7. Schlesinger, V. (May 7, 2013) Can a lawsuit save America’s bees? Modern Farmer, www.modernfarmer.com/
8. Housenger, J. et al. (Jan 4 2016) Preliminary pollinator assessment to support the registration review of
imidacloprid, Office of Chemical Safety and Pollution Prevention, United States of America EPA,
9. Nazzi F. et al. (2012) Synergistic parasite-pathogen interactions mediated by host immunity can drive the
collapse of honeybee colonies. PLoS Pathogens 8, e100273
10. Nazzi F. and Pennacchio F. (2014) Disentangling multiple interactions in the hive ecosystem.
Trends in Parasitology 30 (12), 556–561
11. Lu, C. et al. (2014) Sub-lethal exposure to neonicotinoids impaired honey bees winterization before
proceeding to colony collapse disorder. Bulletin of Insectology 67 (1), 125–130
12. Sanchez-Bayo F. and Kouchi G. (2012). Evaluation of suitable endpoints for assessing the impacts of
toxicants at the community level. Ecotoxicology 21, 667–680
13. Sanchez-Bayo F. and Goka K. (2014). Pesticide residues and bees—a risk assessment. PLoS One 9,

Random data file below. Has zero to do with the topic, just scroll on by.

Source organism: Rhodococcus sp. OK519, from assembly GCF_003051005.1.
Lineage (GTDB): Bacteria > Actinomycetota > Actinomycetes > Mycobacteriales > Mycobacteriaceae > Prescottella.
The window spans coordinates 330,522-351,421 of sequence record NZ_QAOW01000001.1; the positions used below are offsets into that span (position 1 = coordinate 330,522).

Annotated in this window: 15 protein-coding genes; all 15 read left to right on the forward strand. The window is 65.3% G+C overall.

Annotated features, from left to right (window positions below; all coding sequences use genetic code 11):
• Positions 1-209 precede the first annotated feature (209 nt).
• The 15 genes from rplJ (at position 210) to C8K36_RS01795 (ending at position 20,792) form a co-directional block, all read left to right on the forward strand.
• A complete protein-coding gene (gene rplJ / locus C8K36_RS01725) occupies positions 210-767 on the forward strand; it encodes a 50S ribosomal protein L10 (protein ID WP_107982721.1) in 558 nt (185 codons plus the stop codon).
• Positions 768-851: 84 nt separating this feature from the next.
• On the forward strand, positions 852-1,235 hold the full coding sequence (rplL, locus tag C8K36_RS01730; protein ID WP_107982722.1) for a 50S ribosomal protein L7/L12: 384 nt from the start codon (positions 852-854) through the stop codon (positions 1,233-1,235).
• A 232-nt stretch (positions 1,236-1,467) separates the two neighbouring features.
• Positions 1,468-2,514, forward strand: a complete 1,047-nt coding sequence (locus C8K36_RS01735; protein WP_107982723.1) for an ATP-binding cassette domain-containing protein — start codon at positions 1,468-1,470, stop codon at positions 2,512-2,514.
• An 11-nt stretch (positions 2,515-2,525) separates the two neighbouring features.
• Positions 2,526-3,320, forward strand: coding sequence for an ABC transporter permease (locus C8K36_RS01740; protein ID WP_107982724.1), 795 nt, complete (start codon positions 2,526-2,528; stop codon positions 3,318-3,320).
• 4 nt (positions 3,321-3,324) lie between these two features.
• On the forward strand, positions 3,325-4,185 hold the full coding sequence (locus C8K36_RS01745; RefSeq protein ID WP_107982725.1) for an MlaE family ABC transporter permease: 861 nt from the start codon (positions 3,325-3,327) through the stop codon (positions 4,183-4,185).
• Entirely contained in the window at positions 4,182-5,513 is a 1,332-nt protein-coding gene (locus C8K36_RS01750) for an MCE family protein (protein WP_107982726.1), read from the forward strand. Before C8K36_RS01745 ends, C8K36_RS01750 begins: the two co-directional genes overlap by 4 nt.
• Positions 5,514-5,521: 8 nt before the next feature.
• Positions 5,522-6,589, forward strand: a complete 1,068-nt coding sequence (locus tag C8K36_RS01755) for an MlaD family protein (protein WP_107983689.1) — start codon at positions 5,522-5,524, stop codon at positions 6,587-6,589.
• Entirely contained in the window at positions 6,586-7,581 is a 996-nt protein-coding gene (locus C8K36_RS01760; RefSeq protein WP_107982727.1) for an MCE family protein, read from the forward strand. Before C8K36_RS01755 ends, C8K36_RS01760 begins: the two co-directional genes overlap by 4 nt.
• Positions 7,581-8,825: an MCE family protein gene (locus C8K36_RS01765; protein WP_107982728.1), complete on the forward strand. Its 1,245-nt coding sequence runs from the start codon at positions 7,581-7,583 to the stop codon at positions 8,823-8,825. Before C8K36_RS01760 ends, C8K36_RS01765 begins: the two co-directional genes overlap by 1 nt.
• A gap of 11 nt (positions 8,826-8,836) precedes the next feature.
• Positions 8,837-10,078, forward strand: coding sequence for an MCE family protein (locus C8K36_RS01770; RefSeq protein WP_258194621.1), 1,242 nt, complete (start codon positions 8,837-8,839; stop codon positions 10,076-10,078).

14. Sanchez-Bayo F. (2014). The trouble with neonicotinoids. Science 346 (6211) 806–807
15. Samson-Robert, O. et al (Dec 2014) Neonicotinoid-Contaminated Puddles of Water Represent a Risk of
Intoxication for Honey Bees, PLoS One, 10(13)
16. Sgolastra, F., Gerard Arnold, G., Stitch, J. (28/10/2014) ‘Neonicotinoids: The needed ban. Researchers
discussion’, [The Bee Life Channel] Bee Life European Beekeeping Coordination
Retrieved from: http://bee-life.eu/en/article/78/
17. Blacquière, T. et al. (2014) Neonicotinoids in bees: a review on concentrations, side-effects and risk
assessment, PLoS One. 9(12)
18. Iwasa, T. (Nov 2001) Mechanism for the differential toxicity of neonicotinoid insecticides in the honey bee,
Apis Mellifera, Crop Protection 23 (2004) 371–378.